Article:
1 medium onion, chopped fine
5 garlic cloves, crushed and minced
1 tsp crushed red pepper flakes
1 tsp Italian seasoning or oregano
¼ C grated Parmesan or Romano cheese
Salt and pepper to taste

Preheat oven to 350 degrees. Combine beef with other ingredients in a large mixing bowl. Roll mixture into 1 ½-inch balls and place on a baking sheet. Bake about 20 minutes, or until meatballs are no longer pink in the center.

Right before I was about to roll the balls, I had a brilliant through. "Instead of cooking the meatballs on a baking sheet, as suggested, maybe I could use a MINI MUFFIN PAN?!" I sprayed each muffin hole with some nonstick spray, threw the balls in the pan, slid the pan in the oven, and baked them for about 25 minutes.

Cooking meatballs in a muffin pan= MIND. BLOWN.

Friday, October 18, 2013

How to: Survive a Government Shutdown

Yesterday was my first day of work after a 16 day government shutdown. I thought I'd share how I coped in case anyone experiences the same situation. In the 12 weekdays I was workless, here's a list of a few things that helped me get through:

1. Walk the dog. Multiple times a day for different periods of time. Taking a variety of routes is key here. Also, you haven't walked enough unless you say "walk" to your pooch and he or she gives you a look like, "Really, another walk?!?"

2. Walk yourself. One time a day, for at least 4 miles, with an iPod turned up loud.

3. Bake. Now you'll want to make sure to give these baked goods away because baking and then leaving the fresh bread in the house does not help someone prone to eating her emotions (me).

4.  Watch Sex and the City reruns on the E! channel. I was able to relive Carrie's relationships from Aiden through Burger.

5. Do laundry. Even things that really don't need to be washed; throw them in!

6. Set the table for dinner at 11am each morning. You'll feel like you are really on top of things.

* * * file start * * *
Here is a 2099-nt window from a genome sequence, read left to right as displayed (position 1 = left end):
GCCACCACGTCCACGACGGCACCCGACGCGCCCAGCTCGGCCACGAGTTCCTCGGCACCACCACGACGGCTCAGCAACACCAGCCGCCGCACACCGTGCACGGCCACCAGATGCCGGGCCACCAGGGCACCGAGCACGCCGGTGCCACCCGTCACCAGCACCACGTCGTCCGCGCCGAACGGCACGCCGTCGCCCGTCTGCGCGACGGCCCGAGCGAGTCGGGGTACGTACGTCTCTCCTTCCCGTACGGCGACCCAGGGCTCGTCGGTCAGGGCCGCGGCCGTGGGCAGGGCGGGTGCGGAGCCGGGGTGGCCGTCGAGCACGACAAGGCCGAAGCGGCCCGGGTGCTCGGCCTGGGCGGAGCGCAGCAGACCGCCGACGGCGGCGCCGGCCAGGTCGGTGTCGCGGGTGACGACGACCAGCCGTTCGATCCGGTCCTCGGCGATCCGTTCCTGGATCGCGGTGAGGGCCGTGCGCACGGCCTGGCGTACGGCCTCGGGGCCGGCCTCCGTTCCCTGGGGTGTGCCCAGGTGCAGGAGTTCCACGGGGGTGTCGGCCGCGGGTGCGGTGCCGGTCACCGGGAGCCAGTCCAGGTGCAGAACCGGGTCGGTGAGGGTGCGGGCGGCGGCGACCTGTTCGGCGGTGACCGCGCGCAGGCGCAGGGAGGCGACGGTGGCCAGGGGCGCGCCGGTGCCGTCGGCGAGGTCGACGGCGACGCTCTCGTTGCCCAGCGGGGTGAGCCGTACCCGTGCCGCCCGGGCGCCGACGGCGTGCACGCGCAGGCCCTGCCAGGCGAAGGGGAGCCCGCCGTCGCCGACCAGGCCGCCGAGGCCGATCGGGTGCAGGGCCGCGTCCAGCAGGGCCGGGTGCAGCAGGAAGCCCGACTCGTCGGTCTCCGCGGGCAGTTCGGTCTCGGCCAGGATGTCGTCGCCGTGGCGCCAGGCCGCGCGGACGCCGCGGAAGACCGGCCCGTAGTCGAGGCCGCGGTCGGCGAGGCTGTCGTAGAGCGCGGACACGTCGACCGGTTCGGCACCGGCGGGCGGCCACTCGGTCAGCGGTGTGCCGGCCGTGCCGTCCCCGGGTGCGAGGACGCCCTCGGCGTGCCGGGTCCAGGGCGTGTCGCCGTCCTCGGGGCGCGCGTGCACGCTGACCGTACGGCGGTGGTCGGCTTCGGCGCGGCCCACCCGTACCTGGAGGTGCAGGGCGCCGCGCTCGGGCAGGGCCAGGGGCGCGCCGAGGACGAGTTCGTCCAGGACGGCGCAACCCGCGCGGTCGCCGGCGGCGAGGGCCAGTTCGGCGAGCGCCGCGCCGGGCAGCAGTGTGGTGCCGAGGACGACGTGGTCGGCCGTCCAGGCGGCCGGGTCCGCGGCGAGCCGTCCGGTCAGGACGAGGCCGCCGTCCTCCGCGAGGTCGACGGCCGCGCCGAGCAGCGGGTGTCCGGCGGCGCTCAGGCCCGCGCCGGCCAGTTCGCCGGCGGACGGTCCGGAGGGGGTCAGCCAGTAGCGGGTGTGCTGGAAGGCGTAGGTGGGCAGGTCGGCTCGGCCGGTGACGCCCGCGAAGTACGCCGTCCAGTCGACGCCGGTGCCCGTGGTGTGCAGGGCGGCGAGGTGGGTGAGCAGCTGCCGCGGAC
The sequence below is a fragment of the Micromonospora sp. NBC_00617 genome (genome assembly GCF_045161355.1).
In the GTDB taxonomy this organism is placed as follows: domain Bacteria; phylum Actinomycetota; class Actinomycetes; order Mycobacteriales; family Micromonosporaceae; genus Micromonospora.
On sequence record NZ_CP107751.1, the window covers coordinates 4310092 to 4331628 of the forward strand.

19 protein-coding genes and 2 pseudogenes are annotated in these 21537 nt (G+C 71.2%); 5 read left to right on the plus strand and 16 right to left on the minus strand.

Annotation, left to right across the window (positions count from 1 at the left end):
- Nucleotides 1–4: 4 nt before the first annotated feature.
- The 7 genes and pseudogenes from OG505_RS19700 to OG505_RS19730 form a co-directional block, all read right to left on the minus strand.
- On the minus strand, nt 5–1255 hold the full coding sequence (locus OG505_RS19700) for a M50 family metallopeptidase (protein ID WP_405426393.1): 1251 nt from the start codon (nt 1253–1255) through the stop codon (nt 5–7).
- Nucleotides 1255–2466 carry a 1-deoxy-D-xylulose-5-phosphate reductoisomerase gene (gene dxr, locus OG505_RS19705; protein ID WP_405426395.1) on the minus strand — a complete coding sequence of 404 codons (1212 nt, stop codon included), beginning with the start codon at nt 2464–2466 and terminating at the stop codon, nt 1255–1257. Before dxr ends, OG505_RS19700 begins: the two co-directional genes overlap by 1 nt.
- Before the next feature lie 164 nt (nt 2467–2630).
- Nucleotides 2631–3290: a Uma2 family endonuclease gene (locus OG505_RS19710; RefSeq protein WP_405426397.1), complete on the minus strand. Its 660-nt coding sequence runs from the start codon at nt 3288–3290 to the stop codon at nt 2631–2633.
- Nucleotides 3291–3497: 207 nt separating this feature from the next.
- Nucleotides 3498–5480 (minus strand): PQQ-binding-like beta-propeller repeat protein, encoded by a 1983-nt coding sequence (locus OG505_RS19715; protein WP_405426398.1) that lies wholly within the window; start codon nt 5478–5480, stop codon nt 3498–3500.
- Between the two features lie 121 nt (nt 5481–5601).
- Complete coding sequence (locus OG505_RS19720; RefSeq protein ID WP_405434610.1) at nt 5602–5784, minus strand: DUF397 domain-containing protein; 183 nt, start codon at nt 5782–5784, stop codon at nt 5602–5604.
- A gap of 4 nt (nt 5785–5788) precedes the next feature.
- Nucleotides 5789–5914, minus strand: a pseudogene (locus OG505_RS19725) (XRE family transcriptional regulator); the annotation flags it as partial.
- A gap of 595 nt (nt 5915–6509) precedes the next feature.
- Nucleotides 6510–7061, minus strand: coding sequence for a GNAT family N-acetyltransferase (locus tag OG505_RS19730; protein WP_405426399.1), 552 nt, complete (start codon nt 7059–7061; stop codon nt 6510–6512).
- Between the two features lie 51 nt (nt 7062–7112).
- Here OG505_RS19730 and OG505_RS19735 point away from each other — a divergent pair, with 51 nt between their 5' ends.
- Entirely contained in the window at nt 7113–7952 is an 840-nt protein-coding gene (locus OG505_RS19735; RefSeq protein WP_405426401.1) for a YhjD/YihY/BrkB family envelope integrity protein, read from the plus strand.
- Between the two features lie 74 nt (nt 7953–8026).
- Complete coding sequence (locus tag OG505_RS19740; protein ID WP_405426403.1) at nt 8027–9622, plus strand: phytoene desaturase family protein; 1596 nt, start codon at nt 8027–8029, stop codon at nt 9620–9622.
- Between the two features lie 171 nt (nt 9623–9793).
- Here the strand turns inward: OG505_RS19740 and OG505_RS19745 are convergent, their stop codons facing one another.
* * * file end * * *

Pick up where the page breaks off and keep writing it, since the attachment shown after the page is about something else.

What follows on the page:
7. Go out for lunch. Even if you don't buy lunch, just go out. For instance, try reading for two hours in the sitting area at a Whole Foods.

8. Go to the mall. Again, don't buy anything (because you'll feel bad spending money since you're workless), but rather sit in those nice leather chairs in the middle of the mall that always seem to be occupied by bored men any other time of the day.

9. Reorganize closests and drawers. If you're up to it, throw things out too.

10. Run weekend errands. Complete tasks that are normally a pain because everyone else is doing them Saturday morning. For instance, the grocery store or the dogstore. Get them over with at 10am on Tuesday.

11. Watch old movies. Miracle for example. And cry when USA beats the USSR in the 1980 Lake Placid Olympic Games.

12. Fill out your 2014 calendar. Wow, you are really on top of things!

13. Build a pumpkin topiary. This task is seasonal, of course. If it's springtime, you might try planting flowers, for example.

14. Get up early, shower, and get dressed. You'll also want to blow dry your hair and put make up on. It'll help you feel "normal."

15. Have lunch with friends who are also workless because of the government shutdown. It's nice to commiserate with others.

And check out my pumpkin proud.

Have a good weekend!

Friday, August 23, 2013

Friday FUNdamentals

Good morning and TGIF. I realize it's been over a month since I've posted something. Have I been busy? Sort of. Am I unsure where the month of August went? YES. Am I sick of my job and is that sickness bleeding through the rest of my life and draining all of my optimism? YESSSSSSSSSSS.